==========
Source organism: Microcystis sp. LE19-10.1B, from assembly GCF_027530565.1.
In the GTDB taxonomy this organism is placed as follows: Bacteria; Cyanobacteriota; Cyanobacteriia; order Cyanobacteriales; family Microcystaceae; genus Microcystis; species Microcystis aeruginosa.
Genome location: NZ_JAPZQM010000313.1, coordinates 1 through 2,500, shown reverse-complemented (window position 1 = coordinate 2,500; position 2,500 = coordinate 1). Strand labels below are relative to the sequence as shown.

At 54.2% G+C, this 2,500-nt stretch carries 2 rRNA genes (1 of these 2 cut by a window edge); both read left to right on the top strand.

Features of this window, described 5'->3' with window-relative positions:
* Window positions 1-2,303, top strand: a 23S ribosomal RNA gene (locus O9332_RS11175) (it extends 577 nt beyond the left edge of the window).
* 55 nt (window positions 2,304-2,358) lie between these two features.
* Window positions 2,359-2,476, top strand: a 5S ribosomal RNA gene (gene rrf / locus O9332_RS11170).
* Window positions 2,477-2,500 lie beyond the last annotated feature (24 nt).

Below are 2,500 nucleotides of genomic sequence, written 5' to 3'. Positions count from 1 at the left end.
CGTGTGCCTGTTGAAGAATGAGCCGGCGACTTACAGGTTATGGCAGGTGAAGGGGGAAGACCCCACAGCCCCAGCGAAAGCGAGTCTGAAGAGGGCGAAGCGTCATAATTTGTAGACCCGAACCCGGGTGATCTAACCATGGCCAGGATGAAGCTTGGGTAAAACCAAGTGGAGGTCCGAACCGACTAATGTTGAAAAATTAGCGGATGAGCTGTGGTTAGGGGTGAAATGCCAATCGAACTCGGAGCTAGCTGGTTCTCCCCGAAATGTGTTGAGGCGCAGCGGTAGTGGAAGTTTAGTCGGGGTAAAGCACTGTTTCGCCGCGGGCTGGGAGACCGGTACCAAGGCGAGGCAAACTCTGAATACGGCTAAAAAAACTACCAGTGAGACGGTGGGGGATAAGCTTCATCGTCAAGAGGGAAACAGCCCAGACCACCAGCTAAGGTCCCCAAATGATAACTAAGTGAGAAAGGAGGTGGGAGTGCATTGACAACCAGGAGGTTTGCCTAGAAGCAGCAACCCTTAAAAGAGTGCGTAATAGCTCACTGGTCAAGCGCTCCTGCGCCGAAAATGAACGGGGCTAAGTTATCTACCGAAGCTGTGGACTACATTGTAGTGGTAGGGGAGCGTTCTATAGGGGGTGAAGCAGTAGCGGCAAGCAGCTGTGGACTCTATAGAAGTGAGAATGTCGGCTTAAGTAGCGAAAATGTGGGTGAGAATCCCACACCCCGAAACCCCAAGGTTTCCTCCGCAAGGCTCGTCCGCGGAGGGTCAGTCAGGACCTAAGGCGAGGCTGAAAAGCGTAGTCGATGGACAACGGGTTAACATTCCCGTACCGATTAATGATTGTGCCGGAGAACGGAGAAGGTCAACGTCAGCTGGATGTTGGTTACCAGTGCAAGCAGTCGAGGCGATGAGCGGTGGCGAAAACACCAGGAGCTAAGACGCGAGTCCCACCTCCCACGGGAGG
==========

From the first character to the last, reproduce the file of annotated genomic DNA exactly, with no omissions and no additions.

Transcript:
Source organism: Microcystis sp. LE19-10.1B, from assembly GCF_027530565.1.
In the GTDB taxonomy this organism is placed as follows: Bacteria; Cyanobacteriota; Cyanobacteriia; order Cyanobacteriales; family Microcystaceae; genus Microcystis; species Microcystis aeruginosa.
Genome location: NZ_JAPZQM010000313.1, coordinates 1 through 2,500, shown reverse-complemented (window position 1 = coordinate 2,500; position 2,500 = coordinate 1). Strand labels below are relative to the sequence as shown.

At 54.2% G+C, this 2,500-nt stretch carries 2 rRNA genes (1 of these 2 cut by a window edge); both read left to right on the top strand.

Features of this window, described 5'->3' with window-relative positions:
* Window positions 1-2,303, top strand: a 23S ribosomal RNA gene (locus O9332_RS11175) (it extends 577 nt beyond the left edge of the window).
* 55 nt (window positions 2,304-2,358) lie between these two features.
* Window positions 2,359-2,476, top strand: a 5S ribosomal RNA gene (gene rrf / locus O9332_RS11170).
* Window positions 2,477-2,500 lie beyond the last annotated feature (24 nt).

Below are 2,500 nucleotides of genomic sequence, written 5' to 3'. Positions count from 1 at the left end.
CGTGTGCCTGTTGAAGAATGAGCCGGCGACTTACAGGTTATGGCAGGTGAAGGGGGAAGACCCCACAGCCCCAGCGAAAGCGAGTCTGAAGAGGGCGAAGCGTCATAATTTGTAGACCCGAACCCGGGTGATCTAACCATGGCCAGGATGAAGCTTGGGTAAAACCAAGTGGAGGTCCGAACCGACTAATGTTGAAAAATTAGCGGATGAGCTGTGGTTAGGGGTGAAATGCCAATCGAACTCGGAGCTAGCTGGTTCTCCCCGAAATGTGTTGAGGCGCAGCGGTAGTGGAAGTTTAGTCGGGGTAAAGCACTGTTTCGCCGCGGGCTGGGAGACCGGTACCAAGGCGAGGCAAACTCTGAATACGGCTAAAAAAACTACCAGTGAGACGGTGGGGGATAAGCTTCATCGTCAAGAGGGAAACAGCCCAGACCACCAGCTAAGGTCCCCAAATGATAACTAAGTGAGAAAGGAGGTGGGAGTGCATTGACAACCAGGAGGTTTGCCTAGAAGCAGCAACCCTTAAAAGAGTGCGTAATAGCTCACTGGTCAAGCGCTCCTGCGCCGAAAATGAACGGGGCTAAGTTATCTACCGAAGCTGTGGACTACATTGTAGTGGTAGGGGAGCGTTCTATAGGGGGTGAAGCAGTAGCGGCAAGCAGCTGTGGACTCTATAGAAGTGAGAATGTCGGCTTAAGTAGCGAAAATGTGGGTGAGAATCCCACACCCCGAAACCCCAAGGTTTCCTCCGCAAGGCTCGTCCGCGGAGGGTCAGTCAGGACCTAAGGCGAGGCTGAAAAGCGTAGTCGATGGACAACGGGTTAACATTCCCGTACCGATTAATGATTGTGCCGGAGAACGGAGAAGGTCAACGTCAGCTGGATGTTGGTTACCAGTGCAAGCAGTCGAGGCGATGAGCGGTGGCGAAAACACCAGGAGCTAAGACGCGAGTCCCACCTCCCACGGGAGG